April 06, 2010

REVIEW: Yugo the Negotiator - The Endless War

Yugo the Negotiator 21 (of 22)

Shinji Makari and Shu Akana

Kodansha 2003, Elex Media (Level Comics) 2010

"Yugo Beppu is a master negotiator and mediator. Fluency in five languages, Socratic wit, and a deep understanding of human nature combined with top-level international connections make him a formidable operator." -- Manga Updates

"Yugo doesn’t kill people, nor does he threaten them with brute violence. He uses his extensive knowledge and calm judgment, and believes in the person’s true self." -- Wikipedia

Yugo, Yugo, Yugo...

Which self-respecting, intelligent and refined woman--
would not want to throw herself at you?

*rite, enough fangirling now -_-*

Admittedly, I am a hardcore fangirl of this series -- and not just because Yugo's recent incarnations have become more and more bishie in looks ^^; (blame Shu Akana!) For me, Yugo simply represents the best that seinen manga has to offer.

Throughout his manga serialisation (which ran for a decade in Kodansha's Afternoon Magazine beginning in 1994), the negotiator has saved the lives of many friends and foes, won the hearts of many a great man (from Pakistani Dacoits to Hong Kong triad leaders), all the while outwitting cunning juntas and politicians in a set of story arcs much grounded in reality.

The series also proved to be quite popular in Japan, as seen from the release of its animated TV version (2004) and publication of bunko volumes straight after the tankous concluded in volume 22. Several Yugo 'side stories' (or "Yugo II") have since appeared in Kodansha's Evening, in which Yugo acquired a new haircut(!) and encountered negotiations relatively closer to home. Eight books of this new serialization have been published to date.

Now, as a loyal Yugo follower, I sometimes wondered why creators of the series chose to end Yugo I in volume 22. I also wondered why they decided to start a new installment -- and deliberately gave Yugo a somewhat 'different' feel and persona -- when Yugo was doing just fine as he was.

Reading Yugo the Negotiator 21 over the long Easter holiday last week had now made me realise: The second last arc of Yugo I -- taking place in Paris and subtitled 'The Endless War' -- may have just marked the end of Yugo's beginning.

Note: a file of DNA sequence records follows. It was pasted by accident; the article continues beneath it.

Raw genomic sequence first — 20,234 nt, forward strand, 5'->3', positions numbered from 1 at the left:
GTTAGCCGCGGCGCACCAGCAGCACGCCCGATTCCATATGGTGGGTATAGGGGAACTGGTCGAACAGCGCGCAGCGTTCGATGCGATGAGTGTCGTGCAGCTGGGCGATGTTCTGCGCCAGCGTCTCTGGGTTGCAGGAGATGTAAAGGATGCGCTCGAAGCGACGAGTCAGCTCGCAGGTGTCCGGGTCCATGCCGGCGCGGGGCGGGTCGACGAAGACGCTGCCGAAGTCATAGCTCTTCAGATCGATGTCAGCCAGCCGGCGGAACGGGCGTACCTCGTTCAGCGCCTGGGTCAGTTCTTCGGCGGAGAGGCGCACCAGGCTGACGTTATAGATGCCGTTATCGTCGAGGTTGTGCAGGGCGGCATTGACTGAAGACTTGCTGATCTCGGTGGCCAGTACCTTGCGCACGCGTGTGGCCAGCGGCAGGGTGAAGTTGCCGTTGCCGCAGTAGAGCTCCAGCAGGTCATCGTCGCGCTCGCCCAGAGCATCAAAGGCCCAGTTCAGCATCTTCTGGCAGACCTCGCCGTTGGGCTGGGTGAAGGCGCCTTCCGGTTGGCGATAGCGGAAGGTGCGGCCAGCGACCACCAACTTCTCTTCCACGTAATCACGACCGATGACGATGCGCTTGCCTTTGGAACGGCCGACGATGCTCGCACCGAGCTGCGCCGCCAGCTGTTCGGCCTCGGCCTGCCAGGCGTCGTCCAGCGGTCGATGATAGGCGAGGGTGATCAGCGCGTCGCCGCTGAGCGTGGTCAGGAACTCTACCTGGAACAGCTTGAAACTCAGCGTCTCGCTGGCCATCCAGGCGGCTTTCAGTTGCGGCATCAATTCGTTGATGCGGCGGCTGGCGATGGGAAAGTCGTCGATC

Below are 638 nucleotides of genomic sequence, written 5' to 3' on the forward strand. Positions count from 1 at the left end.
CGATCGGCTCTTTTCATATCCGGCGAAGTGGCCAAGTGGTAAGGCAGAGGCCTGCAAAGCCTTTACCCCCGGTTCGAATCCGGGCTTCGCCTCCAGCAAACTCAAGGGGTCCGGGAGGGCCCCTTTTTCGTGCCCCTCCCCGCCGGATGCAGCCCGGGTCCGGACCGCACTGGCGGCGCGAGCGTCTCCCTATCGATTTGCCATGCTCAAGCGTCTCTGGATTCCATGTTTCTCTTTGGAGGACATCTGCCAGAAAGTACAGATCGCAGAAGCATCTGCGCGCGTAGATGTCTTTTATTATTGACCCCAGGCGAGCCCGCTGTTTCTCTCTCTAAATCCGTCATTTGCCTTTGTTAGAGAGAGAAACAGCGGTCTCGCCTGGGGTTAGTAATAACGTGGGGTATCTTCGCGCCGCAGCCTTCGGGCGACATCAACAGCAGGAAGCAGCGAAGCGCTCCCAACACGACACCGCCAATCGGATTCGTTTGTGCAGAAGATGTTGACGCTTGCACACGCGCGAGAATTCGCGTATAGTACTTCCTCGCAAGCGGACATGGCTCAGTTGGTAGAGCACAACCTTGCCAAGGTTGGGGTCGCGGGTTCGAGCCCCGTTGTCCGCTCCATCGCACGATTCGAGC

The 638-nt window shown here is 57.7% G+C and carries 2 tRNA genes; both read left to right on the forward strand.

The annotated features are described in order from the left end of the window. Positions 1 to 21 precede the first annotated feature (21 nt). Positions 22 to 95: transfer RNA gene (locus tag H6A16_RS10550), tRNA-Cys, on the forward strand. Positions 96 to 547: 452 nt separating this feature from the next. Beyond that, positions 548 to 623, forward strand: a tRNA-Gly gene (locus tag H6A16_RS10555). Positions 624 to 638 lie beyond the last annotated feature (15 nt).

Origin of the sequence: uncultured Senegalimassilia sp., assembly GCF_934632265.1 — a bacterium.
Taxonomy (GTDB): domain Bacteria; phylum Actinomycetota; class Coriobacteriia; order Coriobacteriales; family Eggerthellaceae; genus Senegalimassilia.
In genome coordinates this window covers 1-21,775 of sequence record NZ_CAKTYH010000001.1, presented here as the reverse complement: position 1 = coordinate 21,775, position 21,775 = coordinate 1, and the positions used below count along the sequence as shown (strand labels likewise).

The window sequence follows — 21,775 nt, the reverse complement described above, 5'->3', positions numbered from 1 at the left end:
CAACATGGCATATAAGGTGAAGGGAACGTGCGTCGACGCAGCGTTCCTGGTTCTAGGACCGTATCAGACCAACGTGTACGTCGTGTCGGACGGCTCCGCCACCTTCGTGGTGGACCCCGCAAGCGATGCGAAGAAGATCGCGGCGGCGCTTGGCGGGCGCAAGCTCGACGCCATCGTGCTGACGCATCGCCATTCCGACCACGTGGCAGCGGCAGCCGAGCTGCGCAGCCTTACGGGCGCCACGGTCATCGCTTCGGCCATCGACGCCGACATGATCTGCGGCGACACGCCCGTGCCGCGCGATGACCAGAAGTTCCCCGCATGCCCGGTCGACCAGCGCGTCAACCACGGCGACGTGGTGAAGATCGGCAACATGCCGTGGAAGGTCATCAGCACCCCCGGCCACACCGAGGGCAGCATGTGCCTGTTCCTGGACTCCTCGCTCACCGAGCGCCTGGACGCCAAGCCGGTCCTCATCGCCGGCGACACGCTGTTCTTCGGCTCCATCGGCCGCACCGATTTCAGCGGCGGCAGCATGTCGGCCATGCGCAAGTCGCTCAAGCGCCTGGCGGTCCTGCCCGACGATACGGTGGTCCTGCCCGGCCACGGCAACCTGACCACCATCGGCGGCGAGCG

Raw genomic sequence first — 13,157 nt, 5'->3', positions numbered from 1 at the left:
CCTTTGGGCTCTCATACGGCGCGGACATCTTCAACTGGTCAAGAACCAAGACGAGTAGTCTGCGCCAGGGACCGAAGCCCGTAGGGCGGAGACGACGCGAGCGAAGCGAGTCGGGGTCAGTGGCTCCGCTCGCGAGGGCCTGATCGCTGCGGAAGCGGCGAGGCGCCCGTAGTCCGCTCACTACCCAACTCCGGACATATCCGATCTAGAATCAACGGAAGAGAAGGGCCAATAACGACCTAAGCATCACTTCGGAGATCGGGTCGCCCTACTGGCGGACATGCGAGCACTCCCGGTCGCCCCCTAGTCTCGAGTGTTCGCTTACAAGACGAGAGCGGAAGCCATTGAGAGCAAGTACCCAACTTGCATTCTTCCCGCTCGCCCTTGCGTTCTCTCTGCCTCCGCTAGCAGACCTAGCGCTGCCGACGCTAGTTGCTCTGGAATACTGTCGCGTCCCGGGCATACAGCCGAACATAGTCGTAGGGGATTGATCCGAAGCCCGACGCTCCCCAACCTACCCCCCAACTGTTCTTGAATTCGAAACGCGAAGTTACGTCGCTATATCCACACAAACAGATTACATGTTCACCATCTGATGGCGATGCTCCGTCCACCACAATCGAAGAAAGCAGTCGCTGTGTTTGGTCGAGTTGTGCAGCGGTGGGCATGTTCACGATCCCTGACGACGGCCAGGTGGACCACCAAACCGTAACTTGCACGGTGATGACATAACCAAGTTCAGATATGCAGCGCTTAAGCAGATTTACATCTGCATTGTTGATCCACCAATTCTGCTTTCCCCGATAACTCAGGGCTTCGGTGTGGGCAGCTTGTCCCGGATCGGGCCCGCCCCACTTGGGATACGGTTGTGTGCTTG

Synopsis so far: (compiling volumes 20 and 21)
Yugo becomes involved in the Palestininian conflict in Paris when he joins a terrorist cell headed by Urji, member of the Palestine Liberation Movement who had lost his family in the conflict.

Hounded by a team of sharp-thinking Mossad agents and the cell's extremely suicidal inclinations, what is Yugo's true intention and how can he get Urji and his Palestinian friends out of trouble?

Arc characters:

* Palestinian cell members Urji, Zagala and Abdul
(in discussion with Yugo following a close call with Mossad agents)

* Mustafa, an orphaned Palestinian boy living with Urji and his friends in Paris

* Aisha, Mustafa's aunt and an apparent member of Urji's terrorist cell

* Ben, Solomon and Gigi: three Mossad agents stationed in Paris
(Though their roles aren't clearly specified in the book, Gigi is the team's de facto leader with Solomon acting as
fellow field operative. Ben is the team's analyst and driver)

* A very emotional, out-of-character Yugo >,<"

Personal reactions a.k.a the fun part: (spoiler alert!)

There is a good reason why this final arc has been subtitled The Endless War. With relatively more hard-boiled action, explosions and gasp-eliciting twists (that only became more apparent in volume 21), it was equally interesting to see Yugo feel defenceless dealing with the Israeli-Palestinian conflict, dubbed as one of the most enduring and explosive in the world.

Another plus point would be the arc's well-developed cast of supporting characters, particularly the three Mossad agents Gigi, Solomon and Ben. While Gigi becomes more sympathetic as the story progresses, Solomon establishes himself like an all-round nice guy and Ben... well, he only looks more intelligent and charming... like another analyst I know! XDD

The creators also did well by steering clear of religious debates by attributing the Palestinians' extreme methods largely as a desperate plight over losing their home and everyone/everything they've loved. What's really touching is the overall notion the arc seems to suggest: that the Israeli-Palestinian conflict can never be solved by one man alone -- even if that one man is the master negotiator.

Last but not least, this story brings out Yugo's humane side more than ever before. Though misjudging/miscalculation of situations happens to the best of us at times, Yugo's gravest mistake is
to apparently underestimate the power of indoctrination (both religious and military) over those who feel like they have nothing else to lose in life.

Personally, I'm guessing the whole episode would have left Yugo slightly 'traumatised' by the end that he'd decide to take a 'break' before returning as a slightly more mature Yugo in the new installment!! -- let's wait for that in volume 22, shall we!

For now, however, pardon me as I get back to drooling over Yugo and his rampant emotions ^^; After all, it's not everyday that you get to see Yugo so worked up like this:

KYAA KYAAAA XDDD (poor Gigi always chasing after Yugo)

Thank you for reading my very long review! (^^;)
-- Images scanned from Yugo the Negotiator 20 & 21, Level Comics 2010